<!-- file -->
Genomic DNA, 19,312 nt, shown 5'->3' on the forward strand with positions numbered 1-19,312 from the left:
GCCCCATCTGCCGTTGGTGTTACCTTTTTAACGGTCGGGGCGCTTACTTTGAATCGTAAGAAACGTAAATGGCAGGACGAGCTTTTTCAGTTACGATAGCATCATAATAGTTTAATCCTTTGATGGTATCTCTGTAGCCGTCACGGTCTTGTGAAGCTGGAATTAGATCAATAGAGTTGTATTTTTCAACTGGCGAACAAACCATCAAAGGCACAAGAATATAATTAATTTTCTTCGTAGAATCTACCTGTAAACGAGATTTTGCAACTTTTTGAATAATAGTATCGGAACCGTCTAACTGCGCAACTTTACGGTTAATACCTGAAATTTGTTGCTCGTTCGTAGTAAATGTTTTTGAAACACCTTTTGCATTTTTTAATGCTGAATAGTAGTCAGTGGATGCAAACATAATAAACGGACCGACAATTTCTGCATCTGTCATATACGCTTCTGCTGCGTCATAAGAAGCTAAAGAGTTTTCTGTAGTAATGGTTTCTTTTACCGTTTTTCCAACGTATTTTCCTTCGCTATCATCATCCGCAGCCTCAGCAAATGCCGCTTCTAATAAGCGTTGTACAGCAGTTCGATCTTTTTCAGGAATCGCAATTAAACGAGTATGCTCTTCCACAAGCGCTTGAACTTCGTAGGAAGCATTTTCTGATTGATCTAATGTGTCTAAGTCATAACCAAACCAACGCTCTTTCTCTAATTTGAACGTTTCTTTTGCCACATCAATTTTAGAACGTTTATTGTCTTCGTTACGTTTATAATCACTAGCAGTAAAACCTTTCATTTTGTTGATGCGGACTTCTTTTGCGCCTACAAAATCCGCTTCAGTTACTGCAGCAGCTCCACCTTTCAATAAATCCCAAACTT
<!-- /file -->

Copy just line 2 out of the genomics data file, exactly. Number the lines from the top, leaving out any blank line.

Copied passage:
GCCCCATCTGCCGTTGGTGTTACCTTTTTAACGGTCGGGGCGCTTACTTTGAATCGTAAGAAACGTAAATGGCAGGACGAGCTTTTTCAGTTACGATAGCATCATAATAGTTTAATCCTTTGATGGTATCTCTGTAGCCGTCACGGTCTTGTGAAGCTGGAATTAGATCAATAGAGTTGTATTTTTCAACTGGCGAACAAACCATCAAAGGCACAAGAATATAATTAATTTTCTTCGTAGAATCTACCTGTAAACGAGATTTTGCAACTTTTTGAATAATAGTATCGGAACCGTCTAACTGCGCAACTTTACGGTTAATACCTGAAATTTGTTGCTCGTTCGTAGTAAATGTTTTTGAAACACCTTTTGCATTTTTTAATGCTGAATAGTAGTCAGTGGATGCAAACATAATAAACGGACCGACAATTTCTGCATCTGTCATATACGCTTCTGCTGCGTCATAAGAAGCTAAAGAGTTTTCTGTAGTAATGGTTTCTTTTACCGTTTTTCCAACGTATTTTCCTTCGCTATCATCATCCGCAGCCTCAGCAAATGCCGCTTCTAATAAGCGTTGTACAGCAGTTCGATCTTTTTCAGGAATCGCAATTAAACGAGTATGCTCTTCCACAAGCGCTTGAACTTCGTAGGAAGCATTTTCTGATTGATCTAATGTGTCTAAGTCATAACCAAACCAACGCTCTTTCTCTAATTTGAACGTTTCTTTTGCCACATCAATTTTAGAACGTTTATTGTCTTCGTTACGTTTATAATCACTAGCAGTAAAACCTTTCATTTTGTTGATGCGGACTTCTTTTGCGCCTACAAAATCCGCTTCAGTTACTGCAGCAGCTCCACCTTTCAATAAATCCCAAACTT